- SMG should have ensured that its CCTV operators had SIA CCTV monitoring licences.
- SMG provided inadequate training to its CCTV operators in relation to counter-terrorism.
- SMG’s senior staff had undertaken adequate general training in counter-terrorism.
- SMG did not provide adequate CCTV-specific counter-terrorism training for its senior staff, despite requests from both people who should have received it. This was a significant failure.
- The content of Showsec’s online training for its stewards in relation to counter-terrorism was capable of improvement but was adequate.
- Showsec should have followed up this online training with practical, person-to-person training, which checked that the online training had been understood and built confidence around the reporting of concerns.
- Showsec should have made counter-terrorism refresher training compulsory for stewards.
- Showsec’s procedures for ensuring that counter-terrorism training had been understood by its stewards were inadequate.
- Had Showsec taken robust steps to ensure that all of its staff had completed their training diligently, provided a practical opportunity to demonstrate their knowledge and build their confidence, it is possible that either or both Mohammed Agha and Kyle Lawler would have acted more decisively to escalate Christopher Wild’s concerns regarding SA.
- The role occupied by Mohammed Agha on 22nd May 2017 required specific training. Mohammed Agha did not receive adequate training in that role. This reduced the prospect of him responding appropriately and robustly to Christopher Wild’s concerns.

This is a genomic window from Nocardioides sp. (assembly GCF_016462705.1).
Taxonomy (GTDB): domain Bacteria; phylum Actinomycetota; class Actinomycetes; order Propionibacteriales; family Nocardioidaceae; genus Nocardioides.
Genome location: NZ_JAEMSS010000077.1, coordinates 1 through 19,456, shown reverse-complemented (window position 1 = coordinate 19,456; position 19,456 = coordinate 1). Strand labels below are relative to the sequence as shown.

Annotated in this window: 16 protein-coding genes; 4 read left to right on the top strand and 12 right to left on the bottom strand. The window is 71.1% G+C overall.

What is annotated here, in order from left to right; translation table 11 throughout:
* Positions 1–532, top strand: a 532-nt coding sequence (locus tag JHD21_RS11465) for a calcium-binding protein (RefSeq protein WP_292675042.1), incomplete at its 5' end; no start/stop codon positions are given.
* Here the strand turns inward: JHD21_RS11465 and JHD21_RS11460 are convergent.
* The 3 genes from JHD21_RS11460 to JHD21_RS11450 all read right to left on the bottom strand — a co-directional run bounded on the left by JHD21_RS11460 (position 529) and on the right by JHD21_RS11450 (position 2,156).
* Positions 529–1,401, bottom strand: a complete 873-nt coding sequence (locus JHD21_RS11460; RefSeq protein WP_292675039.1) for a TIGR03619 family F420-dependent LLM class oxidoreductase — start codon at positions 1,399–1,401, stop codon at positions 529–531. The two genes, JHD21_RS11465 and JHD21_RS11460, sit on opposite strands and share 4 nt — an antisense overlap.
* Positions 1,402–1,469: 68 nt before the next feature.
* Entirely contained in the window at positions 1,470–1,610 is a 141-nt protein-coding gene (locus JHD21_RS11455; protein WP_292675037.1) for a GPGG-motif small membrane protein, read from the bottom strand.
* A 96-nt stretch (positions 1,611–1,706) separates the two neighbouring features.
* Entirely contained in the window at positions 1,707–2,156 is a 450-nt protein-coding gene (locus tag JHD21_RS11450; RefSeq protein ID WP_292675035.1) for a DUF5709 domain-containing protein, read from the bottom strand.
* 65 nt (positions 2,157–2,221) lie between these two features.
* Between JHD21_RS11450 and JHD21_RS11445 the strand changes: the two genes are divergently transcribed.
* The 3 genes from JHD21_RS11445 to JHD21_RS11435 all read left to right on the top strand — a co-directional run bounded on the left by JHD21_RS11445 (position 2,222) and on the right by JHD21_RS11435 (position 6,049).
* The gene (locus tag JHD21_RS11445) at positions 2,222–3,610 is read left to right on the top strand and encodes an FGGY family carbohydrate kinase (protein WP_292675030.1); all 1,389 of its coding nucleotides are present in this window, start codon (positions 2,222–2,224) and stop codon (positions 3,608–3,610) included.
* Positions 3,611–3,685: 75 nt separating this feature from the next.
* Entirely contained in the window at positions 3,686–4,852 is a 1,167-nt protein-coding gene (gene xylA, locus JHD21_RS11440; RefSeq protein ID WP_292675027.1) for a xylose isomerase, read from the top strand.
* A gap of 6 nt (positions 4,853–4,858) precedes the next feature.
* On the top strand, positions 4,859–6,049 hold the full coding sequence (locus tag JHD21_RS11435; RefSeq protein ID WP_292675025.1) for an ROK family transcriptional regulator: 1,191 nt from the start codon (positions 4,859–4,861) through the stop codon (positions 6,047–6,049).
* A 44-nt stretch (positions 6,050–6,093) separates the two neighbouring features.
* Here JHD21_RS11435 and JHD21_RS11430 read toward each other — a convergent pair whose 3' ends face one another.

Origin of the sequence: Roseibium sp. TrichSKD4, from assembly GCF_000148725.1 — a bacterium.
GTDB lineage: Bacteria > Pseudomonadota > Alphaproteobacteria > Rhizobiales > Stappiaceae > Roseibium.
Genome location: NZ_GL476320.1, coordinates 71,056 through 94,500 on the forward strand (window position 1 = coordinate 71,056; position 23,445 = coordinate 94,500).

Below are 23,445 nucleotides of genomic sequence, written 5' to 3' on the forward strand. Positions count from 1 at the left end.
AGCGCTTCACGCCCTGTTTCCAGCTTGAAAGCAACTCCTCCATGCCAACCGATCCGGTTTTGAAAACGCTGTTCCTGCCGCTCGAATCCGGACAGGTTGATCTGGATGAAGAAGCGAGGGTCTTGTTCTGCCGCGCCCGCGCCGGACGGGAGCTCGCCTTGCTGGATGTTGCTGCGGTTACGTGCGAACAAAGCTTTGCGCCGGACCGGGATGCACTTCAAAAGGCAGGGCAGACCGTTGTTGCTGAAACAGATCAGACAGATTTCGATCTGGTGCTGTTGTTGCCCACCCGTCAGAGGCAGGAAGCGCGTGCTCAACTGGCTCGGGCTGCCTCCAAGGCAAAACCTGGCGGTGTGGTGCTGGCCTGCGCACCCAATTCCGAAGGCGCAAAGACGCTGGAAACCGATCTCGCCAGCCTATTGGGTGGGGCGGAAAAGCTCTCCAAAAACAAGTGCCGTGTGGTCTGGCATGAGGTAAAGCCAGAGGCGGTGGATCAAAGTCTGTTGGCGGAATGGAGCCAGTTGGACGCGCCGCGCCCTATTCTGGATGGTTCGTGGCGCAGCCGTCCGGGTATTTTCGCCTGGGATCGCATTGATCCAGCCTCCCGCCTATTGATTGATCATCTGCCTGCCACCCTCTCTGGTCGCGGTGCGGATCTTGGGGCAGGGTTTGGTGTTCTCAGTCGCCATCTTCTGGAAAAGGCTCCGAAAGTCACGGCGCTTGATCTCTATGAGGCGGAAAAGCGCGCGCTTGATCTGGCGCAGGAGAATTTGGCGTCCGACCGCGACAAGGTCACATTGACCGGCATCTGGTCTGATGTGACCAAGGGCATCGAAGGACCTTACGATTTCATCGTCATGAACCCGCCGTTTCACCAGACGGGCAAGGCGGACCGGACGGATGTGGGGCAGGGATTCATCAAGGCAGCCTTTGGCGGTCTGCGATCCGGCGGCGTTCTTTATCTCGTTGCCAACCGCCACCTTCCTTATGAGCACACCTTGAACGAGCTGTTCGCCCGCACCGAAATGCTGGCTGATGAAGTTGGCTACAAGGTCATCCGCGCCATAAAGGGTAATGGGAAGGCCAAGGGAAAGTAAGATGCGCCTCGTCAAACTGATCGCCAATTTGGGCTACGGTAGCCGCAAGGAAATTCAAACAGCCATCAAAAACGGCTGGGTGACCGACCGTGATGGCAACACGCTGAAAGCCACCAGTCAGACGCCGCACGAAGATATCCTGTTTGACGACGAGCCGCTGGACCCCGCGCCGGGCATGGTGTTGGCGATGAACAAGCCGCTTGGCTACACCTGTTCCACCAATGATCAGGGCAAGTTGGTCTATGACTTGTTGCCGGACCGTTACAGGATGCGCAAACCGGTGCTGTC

- There was confusion about the functionality of the radios issued to some Showsec staff.
- Showsec staff should not have been used to monitor SMG’s CCTV during events: they lacked the necessary SIA licence, training and experience.
- Showsec took adequate steps to ensure that its senior operational staff had sufficient counter-terrorism training.
SMG and Showsec
- While it reflects well on both SMG and Showsec that they undertook joint training exercises, they did not do so in relation to counter-terrorism.
CCTV operators’ counter-terrorism training
SMG required its CCTV operators to have an SIA door supervisor’s licence.However, SMG’s CCTV operators did not undertake the CCTV component of the SIA licence. The SMG employees should have undertaken such training.
I cannot say that the absence of SIA CCTV training for the SMG CCTV operators made any material contribution to events on 22nd May 2017. But it reveals a lack of care on the part of SMG towards an important aspect of its counter-terrorism strategy.
SMG provided in-house training for its CCTV operators across a number of areas.That training did not include any significant CCTV counter-terrorism element, such as in relation to the identification of hostile reconnaissance or activity which may be an immediate precursor to a terrorist attack. Given the importance of CCTV as a counter-terrorism measure, this was a substantial deficiency.
Paul Johnson, the SMG Security Supervisor, stated that he asked SMG to provide CCTV-specific training more than once. He stated that “a couple of control room operators” asked him for such training. He was told by SMG that because it was not a legal requirement, CCTV-specific training was not necessary.As a result, Control Room Operators did not receive SIA CCTV training.
I accept that Michael Edwards, who was the Control Room Operator in Whisky Control on 22nd May 2017, did have a general understanding of what hostile reconnaissance was. I also accept that he understood that his role involved looking out for what he regarded as suspicious.Despite this, I was struck by the fact that in 11 years of acting as Control Room Operator, Michael Edwards had never once suspected that he was observing anyone engaging in hostile reconnaissance. This was a product of the lack of adequate training and the shortcomings in the CCTV system. I address both of these later in Part 6.